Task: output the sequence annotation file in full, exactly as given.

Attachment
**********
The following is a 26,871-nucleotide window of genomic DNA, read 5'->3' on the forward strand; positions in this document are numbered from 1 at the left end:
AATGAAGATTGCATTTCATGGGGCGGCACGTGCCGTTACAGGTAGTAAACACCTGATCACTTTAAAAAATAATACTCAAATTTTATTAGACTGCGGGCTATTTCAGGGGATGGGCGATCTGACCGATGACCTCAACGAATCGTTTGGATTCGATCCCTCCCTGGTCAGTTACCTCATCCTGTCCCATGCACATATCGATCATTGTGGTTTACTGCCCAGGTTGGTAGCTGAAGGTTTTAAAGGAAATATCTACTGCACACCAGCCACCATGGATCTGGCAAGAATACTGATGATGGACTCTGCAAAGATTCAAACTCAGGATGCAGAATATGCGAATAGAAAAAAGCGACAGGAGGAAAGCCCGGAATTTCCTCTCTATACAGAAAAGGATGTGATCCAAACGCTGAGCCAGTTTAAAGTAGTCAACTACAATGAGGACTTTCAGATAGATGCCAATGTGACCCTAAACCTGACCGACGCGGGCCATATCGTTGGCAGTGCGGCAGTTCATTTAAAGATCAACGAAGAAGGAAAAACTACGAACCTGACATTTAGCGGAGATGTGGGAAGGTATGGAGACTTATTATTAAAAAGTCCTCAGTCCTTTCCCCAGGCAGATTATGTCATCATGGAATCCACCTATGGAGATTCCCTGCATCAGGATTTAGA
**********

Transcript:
The following is a 26,871-nucleotide window of genomic DNA, read 5'->3' on the forward strand; positions in this document are numbered from 1 at the left end:
AATGAAGATTGCATTTCATGGGGCGGCACGTGCCGTTACAGGTAGTAAACACCTGATCACTTTAAAAAATAATACTCAAATTTTATTAGACTGCGGGCTATTTCAGGGGATGGGCGATCTGACCGATGACCTCAACGAATCGTTTGGATTCGATCCCTCCCTGGTCAGTTACCTCATCCTGTCCCATGCACATATCGATCATTGTGGTTTACTGCCCAGGTTGGTAGCTGAAGGTTTTAAAGGAAATATCTACTGCACACCAGCCACCATGGATCTGGCAAGAATACTGATGATGGACTCTGCAAAGATTCAAACTCAGGATGCAGAATATGCGAATAGAAAAAAGCGACAGGAGGAAAGCCCGGAATTTCCTCTCTATACAGAAAAGGATGTGATCCAAACGCTGAGCCAGTTTAAAGTAGTCAACTACAATGAGGACTTTCAGATAGATGCCAATGTGACCCTAAACCTGACCGACGCGGGCCATATCGTTGGCAGTGCGGCAGTTCATTTAAAGATCAACGAAGAAGGAAAAACTACGAACCTGACATTTAGCGGAGATGTGGGAAGGTATGGAGACTTATTATTAAAAAGTCCTCAGTCCTTTCCCCAGGCAGATTATGTCATCATGGAATCCACCTATGGAGATTCCCTGCATCAGGATTTAGA